Pop music is the same. When it's not selling, things are going down, it's nothing to do with the quality. With comics, the quality now is better than it's ever been, there are more people now who are really good at what they do, doing what they do. Everything's available for free, I think that's the real problem, nobody wants to buy it anymore. One comes out, you see it immediately online and you can read it. That's the way people want to consume their information, the colors look nicer. I think that's more the problem, but that's a problem for everybody, it's not just for comics, everyone's going to start feeling that one.
There have been histories of comic books, but your book Supergods is all superheroes. It's a counter-narrative to the idea that comics need to outgrow this superhero stuff.
I can appreciate someone like Chris Ware for his artistry, which I think is beautiful, but I think his attitude stinks, it just seems to be the attitude of somebody really privileged, and honestly, try living here, try living on an Indian reservation and shut up, and really seeing all that nihilistic stuff, it really makes me angry, it's unhelpful to all of us, and it's coming from people who have money and success to talk like that and bring those aspects of the way we live in favor of all the others, and it's indefensible.
So I never liked that stuff, I always thought that I had a real Scottish working class thing against the fact that these were done by privileged American college kids, and they were telling me the world was flat. "You're telling me the world is flat, pal?" And it's not helpful, it doesn't get us anywhere. OK, so it is, then what? What are you going to do about it, college kid? My book wasn't academic. I can't take on those Comics Journal guys, they flattened me, as they did, it's just defensive, smartass kids.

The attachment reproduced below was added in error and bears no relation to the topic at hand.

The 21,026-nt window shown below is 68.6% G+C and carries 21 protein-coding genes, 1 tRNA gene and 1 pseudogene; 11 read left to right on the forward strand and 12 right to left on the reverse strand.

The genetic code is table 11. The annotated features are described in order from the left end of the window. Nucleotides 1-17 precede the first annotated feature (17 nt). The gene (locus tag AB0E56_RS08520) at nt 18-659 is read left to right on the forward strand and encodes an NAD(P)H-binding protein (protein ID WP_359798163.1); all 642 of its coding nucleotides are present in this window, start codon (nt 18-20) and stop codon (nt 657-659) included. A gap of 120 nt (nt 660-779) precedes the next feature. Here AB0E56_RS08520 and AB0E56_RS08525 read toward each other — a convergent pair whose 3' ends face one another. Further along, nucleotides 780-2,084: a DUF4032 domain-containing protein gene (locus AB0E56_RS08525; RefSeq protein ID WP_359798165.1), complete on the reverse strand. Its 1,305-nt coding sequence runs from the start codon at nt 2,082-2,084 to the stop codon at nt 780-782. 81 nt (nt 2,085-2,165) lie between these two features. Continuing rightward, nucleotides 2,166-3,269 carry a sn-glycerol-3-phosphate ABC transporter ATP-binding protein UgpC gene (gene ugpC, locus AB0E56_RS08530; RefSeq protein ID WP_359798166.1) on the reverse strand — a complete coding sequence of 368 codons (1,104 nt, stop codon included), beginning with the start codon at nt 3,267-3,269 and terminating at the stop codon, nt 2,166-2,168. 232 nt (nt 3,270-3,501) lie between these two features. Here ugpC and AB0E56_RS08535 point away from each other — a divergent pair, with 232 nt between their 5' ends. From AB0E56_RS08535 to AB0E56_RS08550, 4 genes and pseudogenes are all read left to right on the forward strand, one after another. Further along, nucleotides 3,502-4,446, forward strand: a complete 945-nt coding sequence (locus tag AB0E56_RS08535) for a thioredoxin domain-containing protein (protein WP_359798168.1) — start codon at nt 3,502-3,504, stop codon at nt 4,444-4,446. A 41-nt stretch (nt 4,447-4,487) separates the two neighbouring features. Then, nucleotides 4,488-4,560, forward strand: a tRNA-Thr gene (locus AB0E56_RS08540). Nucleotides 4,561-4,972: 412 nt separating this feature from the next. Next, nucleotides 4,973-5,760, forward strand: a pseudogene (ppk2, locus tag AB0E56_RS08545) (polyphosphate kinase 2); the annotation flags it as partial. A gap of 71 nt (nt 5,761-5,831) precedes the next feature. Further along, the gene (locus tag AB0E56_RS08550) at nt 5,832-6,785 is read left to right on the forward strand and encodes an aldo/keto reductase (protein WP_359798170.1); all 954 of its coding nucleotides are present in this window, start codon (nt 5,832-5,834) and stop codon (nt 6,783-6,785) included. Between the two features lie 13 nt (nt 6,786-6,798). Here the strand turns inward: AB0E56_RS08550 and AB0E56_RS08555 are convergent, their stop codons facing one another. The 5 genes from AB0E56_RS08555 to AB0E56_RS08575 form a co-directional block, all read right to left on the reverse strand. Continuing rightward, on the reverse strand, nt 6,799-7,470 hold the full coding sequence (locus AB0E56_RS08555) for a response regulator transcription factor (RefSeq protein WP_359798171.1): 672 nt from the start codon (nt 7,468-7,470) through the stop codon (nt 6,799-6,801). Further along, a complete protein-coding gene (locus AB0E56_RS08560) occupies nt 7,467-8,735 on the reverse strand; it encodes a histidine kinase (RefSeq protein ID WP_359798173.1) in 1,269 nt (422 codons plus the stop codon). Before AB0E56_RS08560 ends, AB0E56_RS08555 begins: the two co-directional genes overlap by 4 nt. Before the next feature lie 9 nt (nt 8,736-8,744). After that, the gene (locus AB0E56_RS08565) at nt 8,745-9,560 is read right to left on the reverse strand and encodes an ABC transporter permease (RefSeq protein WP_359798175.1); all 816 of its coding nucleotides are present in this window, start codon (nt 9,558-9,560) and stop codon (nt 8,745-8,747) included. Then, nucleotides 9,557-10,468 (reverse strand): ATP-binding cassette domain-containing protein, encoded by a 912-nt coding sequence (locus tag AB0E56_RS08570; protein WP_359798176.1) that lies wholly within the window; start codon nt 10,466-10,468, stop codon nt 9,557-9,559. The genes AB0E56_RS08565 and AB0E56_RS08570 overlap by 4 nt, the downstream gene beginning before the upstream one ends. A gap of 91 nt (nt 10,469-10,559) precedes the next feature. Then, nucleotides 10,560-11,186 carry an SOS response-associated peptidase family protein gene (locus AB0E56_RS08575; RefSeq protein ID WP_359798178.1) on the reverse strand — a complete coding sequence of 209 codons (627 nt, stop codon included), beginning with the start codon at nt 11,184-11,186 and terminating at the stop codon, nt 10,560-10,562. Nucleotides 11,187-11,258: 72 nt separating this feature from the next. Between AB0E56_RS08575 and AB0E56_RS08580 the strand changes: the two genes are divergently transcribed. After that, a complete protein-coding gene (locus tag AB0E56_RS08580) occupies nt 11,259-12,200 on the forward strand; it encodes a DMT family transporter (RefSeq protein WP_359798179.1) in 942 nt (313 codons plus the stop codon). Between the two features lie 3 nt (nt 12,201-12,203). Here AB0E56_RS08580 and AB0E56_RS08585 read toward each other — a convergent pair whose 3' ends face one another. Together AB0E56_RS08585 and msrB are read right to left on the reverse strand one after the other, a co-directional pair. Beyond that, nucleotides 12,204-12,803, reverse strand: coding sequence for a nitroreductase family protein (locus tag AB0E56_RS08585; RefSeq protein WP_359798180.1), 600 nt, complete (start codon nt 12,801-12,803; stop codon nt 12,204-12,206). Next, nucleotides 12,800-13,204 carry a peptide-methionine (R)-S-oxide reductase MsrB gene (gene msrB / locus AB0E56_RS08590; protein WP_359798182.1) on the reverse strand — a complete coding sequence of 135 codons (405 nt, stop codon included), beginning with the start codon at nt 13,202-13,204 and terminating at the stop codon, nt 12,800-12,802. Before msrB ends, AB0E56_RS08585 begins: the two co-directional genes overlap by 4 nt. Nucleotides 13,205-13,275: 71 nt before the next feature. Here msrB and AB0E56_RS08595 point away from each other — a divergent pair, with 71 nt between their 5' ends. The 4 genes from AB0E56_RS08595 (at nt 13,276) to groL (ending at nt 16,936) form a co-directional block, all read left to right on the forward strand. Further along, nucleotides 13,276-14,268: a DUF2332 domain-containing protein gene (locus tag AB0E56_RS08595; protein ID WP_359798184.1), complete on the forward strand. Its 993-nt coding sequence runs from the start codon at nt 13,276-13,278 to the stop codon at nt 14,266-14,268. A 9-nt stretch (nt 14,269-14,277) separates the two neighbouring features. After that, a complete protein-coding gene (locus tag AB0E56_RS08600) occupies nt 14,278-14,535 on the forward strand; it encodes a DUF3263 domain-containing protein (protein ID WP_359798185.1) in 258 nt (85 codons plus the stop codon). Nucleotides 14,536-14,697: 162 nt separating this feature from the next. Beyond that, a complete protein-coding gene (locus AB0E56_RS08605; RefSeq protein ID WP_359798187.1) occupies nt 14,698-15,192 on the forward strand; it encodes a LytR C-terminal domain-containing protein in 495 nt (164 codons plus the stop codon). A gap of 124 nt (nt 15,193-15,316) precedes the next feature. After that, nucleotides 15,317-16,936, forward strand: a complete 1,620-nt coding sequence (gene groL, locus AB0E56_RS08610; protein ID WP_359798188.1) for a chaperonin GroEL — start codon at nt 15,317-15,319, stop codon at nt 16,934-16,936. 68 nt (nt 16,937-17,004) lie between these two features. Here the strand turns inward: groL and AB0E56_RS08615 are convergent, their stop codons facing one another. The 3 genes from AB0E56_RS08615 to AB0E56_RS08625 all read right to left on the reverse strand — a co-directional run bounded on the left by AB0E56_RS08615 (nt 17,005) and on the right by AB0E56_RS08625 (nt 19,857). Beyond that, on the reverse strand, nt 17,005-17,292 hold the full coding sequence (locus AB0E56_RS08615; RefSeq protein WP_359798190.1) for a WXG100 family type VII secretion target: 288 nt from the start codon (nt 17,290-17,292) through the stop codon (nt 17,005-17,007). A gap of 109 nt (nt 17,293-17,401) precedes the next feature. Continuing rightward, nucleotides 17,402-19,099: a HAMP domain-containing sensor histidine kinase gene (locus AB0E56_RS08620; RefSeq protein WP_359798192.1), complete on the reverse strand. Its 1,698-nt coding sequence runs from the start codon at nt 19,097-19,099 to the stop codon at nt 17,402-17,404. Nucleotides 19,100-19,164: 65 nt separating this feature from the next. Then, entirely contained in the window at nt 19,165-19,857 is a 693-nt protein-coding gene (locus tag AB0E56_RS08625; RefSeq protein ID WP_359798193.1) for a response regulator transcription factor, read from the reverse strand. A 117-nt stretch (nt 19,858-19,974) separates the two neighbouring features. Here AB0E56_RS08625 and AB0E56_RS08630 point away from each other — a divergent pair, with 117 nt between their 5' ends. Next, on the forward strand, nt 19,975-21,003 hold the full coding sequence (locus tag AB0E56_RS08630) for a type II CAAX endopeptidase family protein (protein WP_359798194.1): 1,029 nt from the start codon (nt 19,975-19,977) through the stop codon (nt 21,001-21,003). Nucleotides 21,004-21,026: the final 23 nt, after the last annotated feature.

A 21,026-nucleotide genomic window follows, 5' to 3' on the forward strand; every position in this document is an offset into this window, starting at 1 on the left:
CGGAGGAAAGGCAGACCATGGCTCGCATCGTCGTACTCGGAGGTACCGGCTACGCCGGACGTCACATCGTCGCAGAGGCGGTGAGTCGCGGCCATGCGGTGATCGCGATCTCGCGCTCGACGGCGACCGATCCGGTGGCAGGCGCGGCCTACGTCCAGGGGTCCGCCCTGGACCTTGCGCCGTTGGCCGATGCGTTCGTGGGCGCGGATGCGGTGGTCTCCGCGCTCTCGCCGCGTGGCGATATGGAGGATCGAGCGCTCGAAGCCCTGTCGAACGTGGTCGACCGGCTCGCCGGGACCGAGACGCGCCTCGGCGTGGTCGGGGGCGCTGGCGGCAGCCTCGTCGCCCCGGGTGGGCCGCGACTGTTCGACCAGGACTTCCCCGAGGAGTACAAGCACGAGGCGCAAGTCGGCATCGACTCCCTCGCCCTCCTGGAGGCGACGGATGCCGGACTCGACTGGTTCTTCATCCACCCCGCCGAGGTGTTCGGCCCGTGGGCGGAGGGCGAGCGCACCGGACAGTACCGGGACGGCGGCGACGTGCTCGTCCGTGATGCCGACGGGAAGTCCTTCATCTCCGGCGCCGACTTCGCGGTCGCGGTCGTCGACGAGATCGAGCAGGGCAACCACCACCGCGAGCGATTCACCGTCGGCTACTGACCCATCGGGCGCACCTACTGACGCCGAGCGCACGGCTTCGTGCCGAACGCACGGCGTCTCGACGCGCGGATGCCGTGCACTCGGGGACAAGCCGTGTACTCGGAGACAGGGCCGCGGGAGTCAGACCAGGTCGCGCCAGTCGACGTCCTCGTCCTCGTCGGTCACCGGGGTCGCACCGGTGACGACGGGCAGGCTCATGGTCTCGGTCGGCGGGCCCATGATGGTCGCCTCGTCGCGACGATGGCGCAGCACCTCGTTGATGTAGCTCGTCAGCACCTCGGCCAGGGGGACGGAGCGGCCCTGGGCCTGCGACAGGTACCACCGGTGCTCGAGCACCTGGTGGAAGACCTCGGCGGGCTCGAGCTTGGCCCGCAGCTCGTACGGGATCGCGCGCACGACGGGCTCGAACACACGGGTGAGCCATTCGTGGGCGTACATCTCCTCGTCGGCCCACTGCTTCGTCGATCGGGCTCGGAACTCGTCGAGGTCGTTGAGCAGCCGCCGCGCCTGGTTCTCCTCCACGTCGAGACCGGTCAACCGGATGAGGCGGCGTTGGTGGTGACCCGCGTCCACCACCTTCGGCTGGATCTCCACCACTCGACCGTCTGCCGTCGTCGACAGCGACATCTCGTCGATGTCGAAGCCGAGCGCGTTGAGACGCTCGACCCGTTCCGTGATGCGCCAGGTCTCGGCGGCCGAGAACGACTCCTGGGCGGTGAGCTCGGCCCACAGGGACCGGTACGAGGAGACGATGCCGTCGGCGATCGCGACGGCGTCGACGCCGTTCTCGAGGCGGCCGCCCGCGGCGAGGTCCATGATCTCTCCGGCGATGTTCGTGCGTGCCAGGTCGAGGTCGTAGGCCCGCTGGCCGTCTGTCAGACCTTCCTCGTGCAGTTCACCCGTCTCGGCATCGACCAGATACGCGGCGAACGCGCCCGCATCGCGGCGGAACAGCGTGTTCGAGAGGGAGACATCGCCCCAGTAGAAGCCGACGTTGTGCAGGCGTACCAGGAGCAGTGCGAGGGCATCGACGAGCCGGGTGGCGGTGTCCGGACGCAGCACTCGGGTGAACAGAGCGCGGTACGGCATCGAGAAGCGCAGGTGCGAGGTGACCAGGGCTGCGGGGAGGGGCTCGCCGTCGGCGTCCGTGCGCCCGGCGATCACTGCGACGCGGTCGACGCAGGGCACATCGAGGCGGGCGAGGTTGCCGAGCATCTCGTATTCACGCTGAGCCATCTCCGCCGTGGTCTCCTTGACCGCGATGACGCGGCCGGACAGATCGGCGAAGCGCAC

This is what I'm into, and here's how, through my eyes, it's exalted. You may look at the same thing and just see trash, toilet paper, I'm looking at this and seeing William Blake angels. This is how it looks through these eyes, this is all I've got, I can't talk about it in half degrees, but I can talk about it in the sense of a practitioner of it, someone who has thought about it intensely for an awful long time, and again, I thought, "What can I make, a book that reads the way Nick Kent talks about music," those guys, it at least gives you a personal connection to someone who takes this very seriously.
Do you still hang out with your former protégé Mark Millar at all?
Is that an estranged situation?
It's a can of worms. I met Mark when he was 18, and I really got on with him, because he laughed at all my jokes. He has the same sense of humor as me, he's very dark, and has that sense of humor, so we bonded. I used to phone him every day, and we ended up doing some work together on 2000 AD, which went well. It was funny stuff, we'd meet in the pub and get drunk and do this Big Dave strip, which was a comedy strip, and obviously, he was trying to get into American comics, so I got him on in Swamp Thing, and they asked me to write the book but I said, "Let's get Mark in, let's give him a job," so I consulted with him on the stories, and so on through the Nineties.